Definition of occasion in English:

occasion

noun

  • 1A particular event, or the time at which it takes place.

    ‘on one occasion I stayed up until two in the morning’
    • ‘Rovers boast an excellent record in the competition having reached the final on two previous occasions in recent years.’
    • ‘You have been before the courts on many occasions over the years.’
    • ‘On all four occasions, patients were transferred to other hospitals in the city.’
    • ‘Were the written words used by the defendant on an occasion of qualified privilege?’
    • ‘Theresa is already working on big celebrations to mark the special occasion in the history of the prominent Association.’
    • ‘Ceremonies marking many official occasions are held in the country's churches.’
    • ‘His swimming marathon last summer was on the occasion of his 40th birthday.’
    • ‘Holland has won the title five times while Pakistan emerged victorious on three occasions.’
    • ‘On at least three difference occasions, Neil accepted the hospitality of his hosts.’
    • ‘Actually, I could only remember one other occasion, months and months ago.’
    • ‘We took a while to find the right direction on two or three occasions.’
    • ‘Holidays and other special occasions are marked with singing and dancing.’
    • ‘The meal followed and it proved to be a most enjoyable social occasion.’
    • ‘In 1979 Jimmy Carter used the occasion of the tenth anniversary of the lunar landing to push his energy program.’
    • ‘There had been only one previous occasion when I actually had to appear in court.’
    • ‘Not everything said or written on an occasion of qualified privilege is protected.’
    • ‘The trial of Mr Daly had been adjourned on a number of occasions in the past.’
    • ‘Here BBC Sport recalls the five previous occasions when the ultimate prize in European rugby has been on the line.’
    • ‘The accused testified and offered excuses in relation to her failure to comply on several other occasions during this period.’
    • ‘Already, the industry has found sales touching the expected figures on four occasions.’
    instance, time, moment, juncture, point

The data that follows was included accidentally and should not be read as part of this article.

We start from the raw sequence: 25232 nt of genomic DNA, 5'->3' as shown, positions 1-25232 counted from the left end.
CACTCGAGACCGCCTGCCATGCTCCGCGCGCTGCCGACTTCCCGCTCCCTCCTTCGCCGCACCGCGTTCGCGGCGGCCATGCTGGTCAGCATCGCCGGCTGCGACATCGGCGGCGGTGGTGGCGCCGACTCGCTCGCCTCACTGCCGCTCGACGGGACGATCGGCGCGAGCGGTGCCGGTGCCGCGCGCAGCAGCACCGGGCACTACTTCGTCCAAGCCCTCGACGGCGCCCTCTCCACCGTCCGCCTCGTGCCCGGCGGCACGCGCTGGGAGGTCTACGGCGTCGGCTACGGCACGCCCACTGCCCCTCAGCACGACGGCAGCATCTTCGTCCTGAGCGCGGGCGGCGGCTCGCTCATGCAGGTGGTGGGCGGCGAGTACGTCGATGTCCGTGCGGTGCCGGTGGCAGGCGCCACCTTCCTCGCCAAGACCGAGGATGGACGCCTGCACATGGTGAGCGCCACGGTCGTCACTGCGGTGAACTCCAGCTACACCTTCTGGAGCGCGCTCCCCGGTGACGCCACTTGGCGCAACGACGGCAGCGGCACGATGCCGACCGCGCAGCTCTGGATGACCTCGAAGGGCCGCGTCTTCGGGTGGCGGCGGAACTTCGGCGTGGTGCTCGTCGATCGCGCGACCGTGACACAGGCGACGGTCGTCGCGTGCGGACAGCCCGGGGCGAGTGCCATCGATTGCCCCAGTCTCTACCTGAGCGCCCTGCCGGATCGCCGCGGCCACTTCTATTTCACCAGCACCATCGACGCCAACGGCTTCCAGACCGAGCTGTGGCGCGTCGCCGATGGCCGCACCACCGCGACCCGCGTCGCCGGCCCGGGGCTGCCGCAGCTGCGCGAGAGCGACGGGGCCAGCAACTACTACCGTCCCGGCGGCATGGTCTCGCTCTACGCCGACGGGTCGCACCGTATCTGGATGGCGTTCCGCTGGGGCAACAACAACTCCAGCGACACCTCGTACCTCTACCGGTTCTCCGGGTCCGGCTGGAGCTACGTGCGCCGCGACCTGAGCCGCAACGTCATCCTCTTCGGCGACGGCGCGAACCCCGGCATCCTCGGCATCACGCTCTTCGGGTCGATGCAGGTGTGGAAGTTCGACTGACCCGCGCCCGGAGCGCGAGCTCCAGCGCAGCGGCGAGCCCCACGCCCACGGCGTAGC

View synonyms
    1. 1.1 A special or noteworthy event, ceremony, or celebration.
      ‘she was presented with a gold watch to mark the occasion’
      mass noun ‘Sunday lunch has a suitable sense of occasion about it’
      • ‘The recent parish outing and day trip to West Mayo proved a very enjoyable occasion.’
      • ‘Mass will be celebrated to mark the occasion and the dinner and party will be held in the Anglers Rest Hotel in Headford.’
      • ‘The greatest occasion for celebration in a Kurd's life is marriage.’
      • ‘To celebrate this momentous occasion, have all your neighbors get together for a good old fashioned barbeque.’
      • ‘Last week there were celebrations to mark the occasion with Mass being celebrated by the new Bishop of Galway.’
      • ‘They marked the occasion with a celebration with family and neighbours.’
      • ‘In 1974 he was invited to address the US Congress on the occasion of the celebrations marking the American bicentennial.’
      • ‘She was crowned at the end of a gala occasion on Sunday night.’
      • ‘The entire set, costumes and props will also be flown to New York for the gala occasion.’
      • ‘Some cultures decorate to celebrate a festive occasion, others to mark membership in a group or tribe.’
      • ‘They gave me a crystal wine glass to celebrate the momentous occasion.’
      • ‘Another center of Shan life is the Buddhist monastery, where many occasions are celebrated.’
      • ‘Weddings are important and costly occasions for celebration in both the Portuguese and Chinese communities.’
      • ‘Her family and friends, along with staff at St. Joseph's, had a right old party bash celebrating the occasion.’
      • ‘He did this on several festive, campy occasions.’
      • ‘The ceremony was an occasion for considerable celebration, but Margaret was never crowned queen.’
      • ‘Nobody is going to have that many special occasions in their life.’
      • ‘Patel admitted he had initially been overawed by the occasion.’
      • ‘The name-giving ceremony is a formal occasion celebrated by feasting and drinking.’
      • ‘Today, on the occasion of his 70th birthday, we wish him well.’
      social event, event, affair, function, celebration, party, ceremony, get-together, gathering
      View synonyms
    2. 1.2 A suitable or opportune time for doing something.
      ‘by-elections are traditionally an occasion for registering protest votes’
      • ‘Thankfully, they are all still fit and well and could still turn on the style if the occasion arose.’